Being in the natural route between Libya and Italy, the Maltese government had little time to react when the refugee crisis struck. It had to manage border crossing points with little consideration for strategy, only survival. In 2019 alone, almost 3,500 people entered Malta and in the first half of 2020, 1,200 more arrived.

Valletta’s policy is twofold. On one hand, it fulfills its obligations at the European level. Malta, at least on paper, has always claimed its humanitarian commitment to rescuing migrants and its willingness to respect international conventions. On the other, however, according to some sources, local authorities have begun to seek agreements with Libyan militias to reduce the incoming flow of migrants.

On September 23, 2019, the French, German, Italian and Maltese interior ministers signed a joint declaration known as the Malta agreement. The document foresees a more even distribution of migrants rescued at sea among signatories and faster relocation of asylum seekers. The measures only concern migrants found at sea and not those independently arriving on European coasts, which make up the majority of migration. But the deal was never implemented. Italy, in particular, repeatedly attempted to introduce automatic mechanisms to relocate migrants, but in vain.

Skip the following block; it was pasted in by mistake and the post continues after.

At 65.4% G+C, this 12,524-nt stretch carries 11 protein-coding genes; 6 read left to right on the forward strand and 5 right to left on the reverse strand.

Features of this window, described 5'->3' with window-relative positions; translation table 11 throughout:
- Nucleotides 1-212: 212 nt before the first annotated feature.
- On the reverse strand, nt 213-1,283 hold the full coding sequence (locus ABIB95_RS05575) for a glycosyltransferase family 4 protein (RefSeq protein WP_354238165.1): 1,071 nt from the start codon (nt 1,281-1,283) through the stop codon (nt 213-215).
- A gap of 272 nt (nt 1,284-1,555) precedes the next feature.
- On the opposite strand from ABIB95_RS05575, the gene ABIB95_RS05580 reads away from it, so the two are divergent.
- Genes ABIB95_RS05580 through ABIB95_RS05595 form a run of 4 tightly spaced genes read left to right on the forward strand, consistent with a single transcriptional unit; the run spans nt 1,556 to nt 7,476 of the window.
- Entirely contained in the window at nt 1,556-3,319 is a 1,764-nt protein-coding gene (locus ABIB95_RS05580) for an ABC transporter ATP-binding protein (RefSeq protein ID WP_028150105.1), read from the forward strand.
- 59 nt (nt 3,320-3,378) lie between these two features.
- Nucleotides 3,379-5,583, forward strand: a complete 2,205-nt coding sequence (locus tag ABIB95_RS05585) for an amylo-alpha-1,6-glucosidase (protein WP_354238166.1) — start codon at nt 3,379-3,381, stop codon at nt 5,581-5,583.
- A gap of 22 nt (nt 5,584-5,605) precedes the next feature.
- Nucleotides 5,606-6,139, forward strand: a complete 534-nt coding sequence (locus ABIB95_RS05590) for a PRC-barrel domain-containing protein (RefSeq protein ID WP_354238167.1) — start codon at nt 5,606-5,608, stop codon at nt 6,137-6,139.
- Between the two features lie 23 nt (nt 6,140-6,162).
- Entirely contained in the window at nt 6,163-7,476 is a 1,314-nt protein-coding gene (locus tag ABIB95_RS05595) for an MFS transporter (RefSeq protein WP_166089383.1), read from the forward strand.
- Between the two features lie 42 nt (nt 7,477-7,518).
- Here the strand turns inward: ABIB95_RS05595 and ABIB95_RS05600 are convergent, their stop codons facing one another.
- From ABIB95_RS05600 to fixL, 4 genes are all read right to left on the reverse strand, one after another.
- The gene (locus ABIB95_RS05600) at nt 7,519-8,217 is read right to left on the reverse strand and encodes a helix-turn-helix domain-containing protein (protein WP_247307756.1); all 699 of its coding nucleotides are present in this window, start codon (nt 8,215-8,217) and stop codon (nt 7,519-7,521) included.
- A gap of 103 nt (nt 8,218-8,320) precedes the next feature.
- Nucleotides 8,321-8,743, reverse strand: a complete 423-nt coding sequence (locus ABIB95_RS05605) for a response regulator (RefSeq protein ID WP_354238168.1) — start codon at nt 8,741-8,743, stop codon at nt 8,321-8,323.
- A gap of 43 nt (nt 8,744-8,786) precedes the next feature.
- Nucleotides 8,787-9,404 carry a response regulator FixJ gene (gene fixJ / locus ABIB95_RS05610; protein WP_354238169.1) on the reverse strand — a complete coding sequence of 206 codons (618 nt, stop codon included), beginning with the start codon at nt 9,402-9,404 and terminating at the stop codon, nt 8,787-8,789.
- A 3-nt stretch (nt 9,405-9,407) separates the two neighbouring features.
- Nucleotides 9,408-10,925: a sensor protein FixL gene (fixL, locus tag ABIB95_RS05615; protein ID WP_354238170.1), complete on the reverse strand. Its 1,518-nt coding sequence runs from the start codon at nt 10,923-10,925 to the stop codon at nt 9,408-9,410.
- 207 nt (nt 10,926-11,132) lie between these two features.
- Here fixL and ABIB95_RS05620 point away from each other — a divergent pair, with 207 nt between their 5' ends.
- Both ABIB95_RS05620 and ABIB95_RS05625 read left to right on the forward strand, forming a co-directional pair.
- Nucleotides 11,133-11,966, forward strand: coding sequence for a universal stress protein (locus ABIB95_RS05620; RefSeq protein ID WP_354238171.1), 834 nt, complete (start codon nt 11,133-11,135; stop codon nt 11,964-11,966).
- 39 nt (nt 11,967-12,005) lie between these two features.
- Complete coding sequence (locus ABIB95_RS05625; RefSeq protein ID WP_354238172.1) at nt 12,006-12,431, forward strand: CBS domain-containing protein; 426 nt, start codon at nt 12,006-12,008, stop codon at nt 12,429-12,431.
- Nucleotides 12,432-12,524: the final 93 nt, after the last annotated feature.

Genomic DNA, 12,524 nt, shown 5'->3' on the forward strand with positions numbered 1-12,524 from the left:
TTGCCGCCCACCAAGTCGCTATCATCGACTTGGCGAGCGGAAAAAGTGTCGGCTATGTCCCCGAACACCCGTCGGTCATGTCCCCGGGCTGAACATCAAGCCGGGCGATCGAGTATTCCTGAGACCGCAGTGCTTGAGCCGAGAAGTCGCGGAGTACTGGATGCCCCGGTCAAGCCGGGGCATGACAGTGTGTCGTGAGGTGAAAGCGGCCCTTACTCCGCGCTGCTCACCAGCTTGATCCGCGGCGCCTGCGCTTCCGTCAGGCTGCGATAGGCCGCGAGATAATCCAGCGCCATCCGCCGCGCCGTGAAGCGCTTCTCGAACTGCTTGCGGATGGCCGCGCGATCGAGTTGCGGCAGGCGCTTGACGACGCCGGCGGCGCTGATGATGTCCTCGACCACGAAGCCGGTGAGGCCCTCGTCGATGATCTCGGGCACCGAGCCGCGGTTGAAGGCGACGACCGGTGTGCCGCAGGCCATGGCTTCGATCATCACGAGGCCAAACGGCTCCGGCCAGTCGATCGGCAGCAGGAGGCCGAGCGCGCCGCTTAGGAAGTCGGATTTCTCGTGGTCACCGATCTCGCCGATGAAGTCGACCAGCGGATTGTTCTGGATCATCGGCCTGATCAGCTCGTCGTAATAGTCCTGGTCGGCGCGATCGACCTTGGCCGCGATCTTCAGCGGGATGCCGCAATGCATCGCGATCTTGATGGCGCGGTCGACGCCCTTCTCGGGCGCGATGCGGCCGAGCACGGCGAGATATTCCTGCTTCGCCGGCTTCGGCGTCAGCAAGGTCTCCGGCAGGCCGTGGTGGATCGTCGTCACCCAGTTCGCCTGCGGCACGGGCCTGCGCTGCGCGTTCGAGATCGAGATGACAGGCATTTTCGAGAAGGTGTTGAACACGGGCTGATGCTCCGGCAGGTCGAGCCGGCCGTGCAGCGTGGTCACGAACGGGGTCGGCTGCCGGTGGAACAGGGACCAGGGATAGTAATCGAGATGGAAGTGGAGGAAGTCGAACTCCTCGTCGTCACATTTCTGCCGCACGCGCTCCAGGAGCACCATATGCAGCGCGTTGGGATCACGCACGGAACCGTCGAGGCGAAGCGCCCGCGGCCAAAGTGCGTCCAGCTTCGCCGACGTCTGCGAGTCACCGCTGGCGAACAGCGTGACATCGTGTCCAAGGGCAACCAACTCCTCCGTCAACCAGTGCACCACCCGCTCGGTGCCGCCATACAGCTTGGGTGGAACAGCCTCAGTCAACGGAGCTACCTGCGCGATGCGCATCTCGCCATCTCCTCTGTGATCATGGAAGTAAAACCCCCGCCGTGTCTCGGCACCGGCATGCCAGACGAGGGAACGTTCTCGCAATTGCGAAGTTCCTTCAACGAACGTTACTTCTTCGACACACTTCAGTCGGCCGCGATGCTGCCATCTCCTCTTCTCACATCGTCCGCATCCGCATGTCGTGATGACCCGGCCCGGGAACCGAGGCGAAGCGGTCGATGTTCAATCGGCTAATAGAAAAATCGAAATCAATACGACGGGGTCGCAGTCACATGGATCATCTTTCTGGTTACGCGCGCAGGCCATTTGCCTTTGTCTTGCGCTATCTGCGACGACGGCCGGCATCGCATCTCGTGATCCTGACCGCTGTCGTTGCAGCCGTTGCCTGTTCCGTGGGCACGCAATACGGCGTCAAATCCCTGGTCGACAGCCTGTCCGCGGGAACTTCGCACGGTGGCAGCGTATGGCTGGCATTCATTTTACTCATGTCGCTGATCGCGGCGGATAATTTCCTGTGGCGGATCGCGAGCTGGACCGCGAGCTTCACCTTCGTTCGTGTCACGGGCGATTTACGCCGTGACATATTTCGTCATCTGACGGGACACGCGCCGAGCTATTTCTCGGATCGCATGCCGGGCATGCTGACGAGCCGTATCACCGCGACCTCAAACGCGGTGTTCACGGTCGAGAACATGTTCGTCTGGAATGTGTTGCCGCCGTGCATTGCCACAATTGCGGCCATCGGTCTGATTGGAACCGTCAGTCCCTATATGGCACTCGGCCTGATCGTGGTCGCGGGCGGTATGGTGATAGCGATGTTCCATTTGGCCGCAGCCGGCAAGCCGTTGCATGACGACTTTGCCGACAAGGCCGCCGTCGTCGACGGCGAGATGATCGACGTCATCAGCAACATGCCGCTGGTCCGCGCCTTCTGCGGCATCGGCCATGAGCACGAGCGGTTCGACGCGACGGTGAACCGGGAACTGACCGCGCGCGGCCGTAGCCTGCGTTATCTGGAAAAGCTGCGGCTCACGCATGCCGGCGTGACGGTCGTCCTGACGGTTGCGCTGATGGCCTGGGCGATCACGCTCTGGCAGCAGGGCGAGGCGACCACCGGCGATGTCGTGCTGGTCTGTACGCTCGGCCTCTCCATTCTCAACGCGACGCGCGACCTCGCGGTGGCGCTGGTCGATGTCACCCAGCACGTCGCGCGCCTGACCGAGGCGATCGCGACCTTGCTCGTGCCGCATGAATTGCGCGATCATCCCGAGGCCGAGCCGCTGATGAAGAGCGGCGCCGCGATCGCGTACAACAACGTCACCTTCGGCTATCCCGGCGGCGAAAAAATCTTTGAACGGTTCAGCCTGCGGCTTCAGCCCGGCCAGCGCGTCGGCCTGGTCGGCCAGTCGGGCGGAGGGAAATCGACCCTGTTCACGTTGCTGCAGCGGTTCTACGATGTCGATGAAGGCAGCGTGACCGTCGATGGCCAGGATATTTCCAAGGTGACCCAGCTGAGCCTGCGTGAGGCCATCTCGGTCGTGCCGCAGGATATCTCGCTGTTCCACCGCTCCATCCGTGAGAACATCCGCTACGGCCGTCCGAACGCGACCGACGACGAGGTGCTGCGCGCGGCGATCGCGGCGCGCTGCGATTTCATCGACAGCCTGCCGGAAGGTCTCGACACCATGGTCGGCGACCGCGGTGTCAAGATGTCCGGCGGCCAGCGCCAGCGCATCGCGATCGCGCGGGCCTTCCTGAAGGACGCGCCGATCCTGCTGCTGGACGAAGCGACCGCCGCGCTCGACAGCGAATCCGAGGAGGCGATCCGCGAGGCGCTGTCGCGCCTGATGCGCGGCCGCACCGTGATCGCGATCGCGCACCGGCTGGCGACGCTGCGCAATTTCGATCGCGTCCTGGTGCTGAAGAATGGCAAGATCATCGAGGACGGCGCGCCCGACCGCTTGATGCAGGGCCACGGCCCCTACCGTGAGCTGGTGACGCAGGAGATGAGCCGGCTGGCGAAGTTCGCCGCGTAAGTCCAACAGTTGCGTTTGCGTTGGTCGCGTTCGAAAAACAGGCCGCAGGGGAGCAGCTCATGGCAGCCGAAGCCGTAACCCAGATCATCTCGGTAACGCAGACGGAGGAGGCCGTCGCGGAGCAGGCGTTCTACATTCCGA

The European Commission has also held several meetings exploring possible solutions to relieve the countries most affected, but most often the talks appeared to be ineffective. As a result, the government of Malta, frustrated by a lack of European solidarity during both the migrant crisis and the pandemic, is becoming increasingly critical of the EU.


Although getting a handle on irregular migration is essential for Europe, there is still no comprehensive strategy. The New Pact on Migration and Asylum only highlights the long road ahead. Malta has the highest numbers of refugees per capita in the EU, and one of the highest numbers of irregular migrant arrivals compared to its population. For many years Malta abided by the Dublin Regulation, which requires that asylum applications be processed in the country of arrival, but the burden has gradually become untenable.